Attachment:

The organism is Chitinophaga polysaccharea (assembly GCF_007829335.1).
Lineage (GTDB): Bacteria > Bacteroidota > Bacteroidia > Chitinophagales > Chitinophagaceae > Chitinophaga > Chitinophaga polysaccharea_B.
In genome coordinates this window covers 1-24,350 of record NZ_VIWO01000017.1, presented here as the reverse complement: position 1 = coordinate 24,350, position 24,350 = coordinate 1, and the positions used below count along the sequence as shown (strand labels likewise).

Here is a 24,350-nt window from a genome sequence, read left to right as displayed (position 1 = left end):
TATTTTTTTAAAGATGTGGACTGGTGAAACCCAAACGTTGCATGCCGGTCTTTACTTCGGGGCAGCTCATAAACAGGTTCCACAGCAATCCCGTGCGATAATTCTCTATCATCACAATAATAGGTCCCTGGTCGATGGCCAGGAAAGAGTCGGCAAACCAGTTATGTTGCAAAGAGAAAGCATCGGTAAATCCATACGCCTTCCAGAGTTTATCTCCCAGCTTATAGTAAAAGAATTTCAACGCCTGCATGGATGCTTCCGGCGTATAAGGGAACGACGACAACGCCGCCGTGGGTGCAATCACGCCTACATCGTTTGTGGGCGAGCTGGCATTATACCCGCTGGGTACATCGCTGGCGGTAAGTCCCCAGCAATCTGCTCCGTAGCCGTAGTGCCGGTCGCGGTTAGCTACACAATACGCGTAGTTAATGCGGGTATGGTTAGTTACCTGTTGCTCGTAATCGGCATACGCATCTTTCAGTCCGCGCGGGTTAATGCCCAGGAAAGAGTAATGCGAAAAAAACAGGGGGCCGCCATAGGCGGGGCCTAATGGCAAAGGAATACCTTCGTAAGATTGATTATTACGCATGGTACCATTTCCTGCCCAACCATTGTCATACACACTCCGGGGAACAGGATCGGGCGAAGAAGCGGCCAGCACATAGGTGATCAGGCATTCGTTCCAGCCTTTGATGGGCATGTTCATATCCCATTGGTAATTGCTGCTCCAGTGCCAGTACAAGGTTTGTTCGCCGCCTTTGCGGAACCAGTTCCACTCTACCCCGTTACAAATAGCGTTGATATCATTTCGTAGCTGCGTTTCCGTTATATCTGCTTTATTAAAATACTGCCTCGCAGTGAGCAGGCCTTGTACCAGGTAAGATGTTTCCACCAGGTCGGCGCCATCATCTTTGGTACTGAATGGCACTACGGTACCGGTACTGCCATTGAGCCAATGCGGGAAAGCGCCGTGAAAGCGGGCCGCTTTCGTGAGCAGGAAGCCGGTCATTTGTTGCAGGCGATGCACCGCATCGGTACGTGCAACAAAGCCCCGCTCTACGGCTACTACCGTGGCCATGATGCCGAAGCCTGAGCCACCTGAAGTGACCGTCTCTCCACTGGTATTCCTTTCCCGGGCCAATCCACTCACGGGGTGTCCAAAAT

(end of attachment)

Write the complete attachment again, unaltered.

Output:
The organism is Chitinophaga polysaccharea (assembly GCF_007829335.1).
Lineage (GTDB): Bacteria > Bacteroidota > Bacteroidia > Chitinophagales > Chitinophagaceae > Chitinophaga > Chitinophaga polysaccharea_B.
In genome coordinates this window covers 1-24,350 of record NZ_VIWO01000017.1, presented here as the reverse complement: position 1 = coordinate 24,350, position 24,350 = coordinate 1, and the positions used below count along the sequence as shown (strand labels likewise).

Here is a 24,350-nt window from a genome sequence, read left to right as displayed (position 1 = left end):
TATTTTTTTAAAGATGTGGACTGGTGAAACCCAAACGTTGCATGCCGGTCTTTACTTCGGGGCAGCTCATAAACAGGTTCCACAGCAATCCCGTGCGATAATTCTCTATCATCACAATAATAGGTCCCTGGTCGATGGCCAGGAAAGAGTCGGCAAACCAGTTATGTTGCAAAGAGAAAGCATCGGTAAATCCATACGCCTTCCAGAGTTTATCTCCCAGCTTATAGTAAAAGAATTTCAACGCCTGCATGGATGCTTCCGGCGTATAAGGGAACGACGACAACGCCGCCGTGGGTGCAATCACGCCTACATCGTTTGTGGGCGAGCTGGCATTATACCCGCTGGGTACATCGCTGGCGGTAAGTCCCCAGCAATCTGCTCCGTAGCCGTAGTGCCGGTCGCGGTTAGCTACACAATACGCGTAGTTAATGCGGGTATGGTTAGTTACCTGTTGCTCGTAATCGGCATACGCATCTTTCAGTCCGCGCGGGTTAATGCCCAGGAAAGAGTAATGCGAAAAAAACAGGGGGCCGCCATAGGCGGGGCCTAATGGCAAAGGAATACCTTCGTAAGATTGATTATTACGCATGGTACCATTTCCTGCCCAACCATTGTCATACACACTCCGGGGAACAGGATCGGGCGAAGAAGCGGCCAGCACATAGGTGATCAGGCATTCGTTCCAGCCTTTGATGGGCATGTTCATATCCCATTGGTAATTGCTGCTCCAGTGCCAGTACAAGGTTTGTTCGCCGCCTTTGCGGAACCAGTTCCACTCTACCCCGTTACAAATAGCGTTGATATCATTTCGTAGCTGCGTTTCCGTTATATCTGCTTTATTAAAATACTGCCTCGCAGTGAGCAGGCCTTGTACCAGGTAAGATGTTTCCACCAGGTCGGCGCCATCATCTTTGGTACTGAATGGCACTACGGTACCGGTACTGCCATTGAGCCAATGCGGGAAAGCGCCGTGAAAGCGGGCCGCTTTCGTGAGCAGGAAGCCGGTCATTTGTTGCAGGCGATGCACCGCATCGGTACGTGCAACAAAGCCCCGCTCTACGGCTACTACCGTGGCCATGATGCCGAAGCCTGAGCCACCTGAAGTGACCGTCTCTCCACTGGTATTCCTTTCCCGGGCCAATCCACTCACGGGGTGTCCAAAAT